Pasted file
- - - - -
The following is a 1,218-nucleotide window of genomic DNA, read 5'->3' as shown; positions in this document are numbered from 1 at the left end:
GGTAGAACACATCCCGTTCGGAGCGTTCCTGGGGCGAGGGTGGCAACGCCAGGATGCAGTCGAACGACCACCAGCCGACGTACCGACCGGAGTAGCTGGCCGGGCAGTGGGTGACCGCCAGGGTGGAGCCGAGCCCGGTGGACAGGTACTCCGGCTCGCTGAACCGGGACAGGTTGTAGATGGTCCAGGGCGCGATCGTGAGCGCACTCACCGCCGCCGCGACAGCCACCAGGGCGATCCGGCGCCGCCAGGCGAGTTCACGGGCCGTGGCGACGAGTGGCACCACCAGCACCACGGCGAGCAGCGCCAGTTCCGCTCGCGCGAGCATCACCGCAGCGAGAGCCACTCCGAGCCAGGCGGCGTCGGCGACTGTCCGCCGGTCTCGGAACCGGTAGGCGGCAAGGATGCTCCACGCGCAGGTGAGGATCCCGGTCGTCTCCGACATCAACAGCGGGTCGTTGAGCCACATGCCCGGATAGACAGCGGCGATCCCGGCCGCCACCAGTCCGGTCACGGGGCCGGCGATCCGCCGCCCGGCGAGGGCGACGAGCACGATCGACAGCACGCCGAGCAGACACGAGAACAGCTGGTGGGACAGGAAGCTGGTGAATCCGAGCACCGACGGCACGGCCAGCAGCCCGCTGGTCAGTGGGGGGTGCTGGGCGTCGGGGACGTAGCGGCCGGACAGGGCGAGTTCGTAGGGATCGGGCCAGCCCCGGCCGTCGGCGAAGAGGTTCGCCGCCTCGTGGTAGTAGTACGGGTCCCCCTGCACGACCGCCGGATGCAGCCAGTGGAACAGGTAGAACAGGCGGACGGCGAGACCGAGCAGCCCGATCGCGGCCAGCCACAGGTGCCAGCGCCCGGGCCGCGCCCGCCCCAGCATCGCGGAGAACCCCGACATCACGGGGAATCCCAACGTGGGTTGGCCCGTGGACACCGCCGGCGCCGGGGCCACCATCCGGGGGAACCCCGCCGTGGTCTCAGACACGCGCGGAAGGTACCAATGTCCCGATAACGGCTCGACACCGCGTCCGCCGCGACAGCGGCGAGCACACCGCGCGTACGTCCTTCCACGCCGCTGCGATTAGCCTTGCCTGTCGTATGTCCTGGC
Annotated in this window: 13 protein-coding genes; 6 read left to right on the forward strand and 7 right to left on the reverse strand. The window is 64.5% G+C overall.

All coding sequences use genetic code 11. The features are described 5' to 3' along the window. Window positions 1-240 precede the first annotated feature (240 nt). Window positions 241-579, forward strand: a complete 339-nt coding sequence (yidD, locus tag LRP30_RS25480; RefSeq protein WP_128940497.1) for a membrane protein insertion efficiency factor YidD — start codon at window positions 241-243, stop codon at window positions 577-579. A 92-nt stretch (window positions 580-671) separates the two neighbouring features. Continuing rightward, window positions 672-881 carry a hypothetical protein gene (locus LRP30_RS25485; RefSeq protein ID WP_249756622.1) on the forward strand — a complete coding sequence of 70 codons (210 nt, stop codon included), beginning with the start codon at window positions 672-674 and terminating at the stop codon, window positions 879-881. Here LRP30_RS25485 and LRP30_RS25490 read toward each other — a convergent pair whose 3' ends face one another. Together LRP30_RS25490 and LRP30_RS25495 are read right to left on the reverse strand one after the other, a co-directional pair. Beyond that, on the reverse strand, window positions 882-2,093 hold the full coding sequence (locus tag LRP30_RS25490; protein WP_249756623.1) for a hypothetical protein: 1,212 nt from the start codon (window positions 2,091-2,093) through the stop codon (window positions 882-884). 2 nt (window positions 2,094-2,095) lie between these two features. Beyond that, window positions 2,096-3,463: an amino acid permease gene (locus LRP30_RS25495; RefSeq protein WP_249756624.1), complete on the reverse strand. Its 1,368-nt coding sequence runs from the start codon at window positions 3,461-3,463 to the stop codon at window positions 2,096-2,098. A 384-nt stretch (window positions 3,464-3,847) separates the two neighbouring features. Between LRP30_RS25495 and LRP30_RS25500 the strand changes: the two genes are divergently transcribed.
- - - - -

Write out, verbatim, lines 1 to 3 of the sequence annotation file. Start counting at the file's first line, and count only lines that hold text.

The following is a 1,218-nucleotide window of genomic DNA, read 5'->3' as shown; positions in this document are numbered from 1 at the left end:
GGTAGAACACATCCCGTTCGGAGCGTTCCTGGGGCGAGGGTGGCAACGCCAGGATGCAGTCGAACGACCACCAGCCGACGTACCGACCGGAGTAGCTGGCCGGGCAGTGGGTGACCGCCAGGGTGGAGCCGAGCCCGGTGGACAGGTACTCCGGCTCGCTGAACCGGGACAGGTTGTAGATGGTCCAGGGCGCGATCGTGAGCGCACTCACCGCCGCCGCGACAGCCACCAGGGCGATCCGGCGCCGCCAGGCGAGTTCACGGGCCGTGGCGACGAGTGGCACCACCAGCACCACGGCGAGCAGCGCCAGTTCCGCTCGCGCGAGCATCACCGCAGCGAGAGCCACTCCGAGCCAGGCGGCGTCGGCGACTGTCCGCCGGTCTCGGAACCGGTAGGCGGCAAGGATGCTCCACGCGCAGGTGAGGATCCCGGTCGTCTCCGACATCAACAGCGGGTCGTTGAGCCACATGCCCGGATAGACAGCGGCGATCCCGGCCGCCACCAGTCCGGTCACGGGGCCGGCGATCCGCCGCCCGGCGAGGGCGACGAGCACGATCGACAGCACGCCGAGCAGACACGAGAACAGCTGGTGGGACAGGAAGCTGGTGAATCCGAGCACCGACGGCACGGCCAGCAGCCCGCTGGTCAGTGGGGGGTGCTGGGCGTCGGGGACGTAGCGGCCGGACAGGGCGAGTTCGTAGGGATCGGGCCAGCCCCGGCCGTCGGCGAAGAGGTTCGCCGCCTCGTGGTAGTAGTACGGGTCCCCCTGCACGACCGCCGGATGCAGCCAGTGGAACAGGTAGAACAGGCGGACGGCGAGACCGAGCAGCCCGATCGCGGCCAGCCACAGGTGCCAGCGCCCGGGCCGCGCCCGCCCCAGCATCGCGGAGAACCCCGACATCACGGGGAATCCCAACGTGGGTTGGCCCGTGGACACCGCCGGCGCCGGGGCCACCATCCGGGGGAACCCCGCCGTGGTCTCAGACACGCGCGGAAGGTACCAATGTCCCGATAACGGCTCGACACCGCGTCCGCCGCGACAGCGGCGAGCACACCGCGCGTACGTCCTTCCACGCCGCTGCGATTAGCCTTGCCTGTCGTATGTCCTGGC
Annotated in this window: 13 protein-coding genes; 6 read left to right on the forward strand and 7 right to left on the reverse strand. The window is 64.5% G+C overall.